Privacy Laws Need to Be Updated, Federal Watchdog Says
Privacy laws in Canada need to be updated to match the digital age, the federal privacy commissioner urges.
Releasing a paper stating the need for new regulations, Commissioner Jennifer Stoddart said privacy laws need stronger enforcement power so that private-sector companies protect consumer privacy.
“Personal information has been called the oil of the digital economy. As organizations find new ways to profit from personal information, the risks to privacy are growing exponentially,” Stoddart said in a statement.
The existing federal act regulating commercial activities came into force in 2001, Stoddart noted, and didn’t consider privacy issues facing Canada today, with advancements in technology and social media.
“There was no Facebook, no Twitter and no Google Street View. Phones weren’t smart. ‘The cloud’ was something that threatened picnic plans,” she said.
Many major corporations are careless in the way they handle private information, Stoddart noted.
Citing a study done by her office last year, Stoddart said one in four websites they examined were either unaware that they were disclosing information to third parties, or weren’t informing users of this activity.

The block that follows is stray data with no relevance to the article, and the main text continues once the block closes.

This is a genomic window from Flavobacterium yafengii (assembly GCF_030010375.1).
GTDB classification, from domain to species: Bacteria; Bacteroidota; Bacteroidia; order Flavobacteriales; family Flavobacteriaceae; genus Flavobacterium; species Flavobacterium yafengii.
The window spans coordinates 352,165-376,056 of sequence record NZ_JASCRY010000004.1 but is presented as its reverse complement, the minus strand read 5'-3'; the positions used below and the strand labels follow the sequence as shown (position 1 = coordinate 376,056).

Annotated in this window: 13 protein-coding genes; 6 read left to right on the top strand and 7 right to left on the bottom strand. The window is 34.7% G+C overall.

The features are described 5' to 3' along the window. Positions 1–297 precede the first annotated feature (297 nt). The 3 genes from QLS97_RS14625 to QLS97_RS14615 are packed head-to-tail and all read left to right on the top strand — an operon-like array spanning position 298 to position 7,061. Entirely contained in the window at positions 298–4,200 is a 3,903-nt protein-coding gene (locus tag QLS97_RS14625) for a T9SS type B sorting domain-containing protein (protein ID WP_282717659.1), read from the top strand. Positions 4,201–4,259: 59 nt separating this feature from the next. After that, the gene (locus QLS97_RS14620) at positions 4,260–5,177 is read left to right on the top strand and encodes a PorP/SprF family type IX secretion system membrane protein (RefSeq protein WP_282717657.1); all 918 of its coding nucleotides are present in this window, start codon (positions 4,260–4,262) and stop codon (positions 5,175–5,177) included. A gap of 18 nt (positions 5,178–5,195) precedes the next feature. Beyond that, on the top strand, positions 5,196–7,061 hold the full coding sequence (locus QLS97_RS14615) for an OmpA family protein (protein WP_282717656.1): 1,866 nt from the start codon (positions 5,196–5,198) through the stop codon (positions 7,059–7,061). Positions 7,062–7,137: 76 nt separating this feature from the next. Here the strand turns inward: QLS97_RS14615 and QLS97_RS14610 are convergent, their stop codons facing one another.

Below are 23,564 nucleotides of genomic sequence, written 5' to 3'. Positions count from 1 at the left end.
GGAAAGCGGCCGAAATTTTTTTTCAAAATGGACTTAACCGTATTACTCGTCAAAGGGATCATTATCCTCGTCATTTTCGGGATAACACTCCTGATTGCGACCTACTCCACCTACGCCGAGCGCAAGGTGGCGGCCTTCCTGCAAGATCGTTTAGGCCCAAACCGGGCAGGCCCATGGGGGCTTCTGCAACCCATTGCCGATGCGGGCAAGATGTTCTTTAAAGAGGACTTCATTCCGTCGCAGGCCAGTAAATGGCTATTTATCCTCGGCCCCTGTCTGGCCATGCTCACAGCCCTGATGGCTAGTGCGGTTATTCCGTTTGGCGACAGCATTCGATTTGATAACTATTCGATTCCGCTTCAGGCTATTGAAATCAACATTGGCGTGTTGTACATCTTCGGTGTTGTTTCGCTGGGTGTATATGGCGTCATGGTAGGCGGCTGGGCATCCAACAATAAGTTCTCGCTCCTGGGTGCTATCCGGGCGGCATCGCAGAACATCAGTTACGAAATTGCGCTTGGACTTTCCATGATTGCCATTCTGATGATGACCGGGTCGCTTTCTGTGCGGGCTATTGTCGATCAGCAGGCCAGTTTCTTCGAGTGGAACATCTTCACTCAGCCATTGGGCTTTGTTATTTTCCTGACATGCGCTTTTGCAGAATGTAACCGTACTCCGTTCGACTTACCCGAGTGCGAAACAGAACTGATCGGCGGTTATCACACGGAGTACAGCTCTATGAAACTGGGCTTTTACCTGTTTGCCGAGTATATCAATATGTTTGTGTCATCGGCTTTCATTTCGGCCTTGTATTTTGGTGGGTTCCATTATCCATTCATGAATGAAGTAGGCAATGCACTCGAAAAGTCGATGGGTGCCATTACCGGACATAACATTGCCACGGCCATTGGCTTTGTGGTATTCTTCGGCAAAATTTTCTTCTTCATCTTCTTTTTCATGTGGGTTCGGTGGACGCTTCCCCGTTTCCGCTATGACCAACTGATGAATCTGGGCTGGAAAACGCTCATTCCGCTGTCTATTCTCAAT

“That is troubling,” she said.
A poll carried out by the Office of the Privacy Commissioner this year shows two-thirds of Canadians are concerned about the protection of their privacy, with one-quarter stating they are “extremely” concerned.
Making the announcement of her paper at the annual Canada Privacy Symposium last week, Stoddart said the current legislation doesn’t have the required incentives to compel organizations to invest in protecting the privacy of users.
The only “real” tool available to her office at the moment, she said, is to name companies that don’t properly protect the privacy of users so that consumers can choose where to take their business.
The commissioner is recommending changes to the existing legislation to bolster privacy protection, including having stronger enforcement powers, and requiring organizations to report breaches of personal information to the privacy commissioner and to affected individuals, among other recommendations.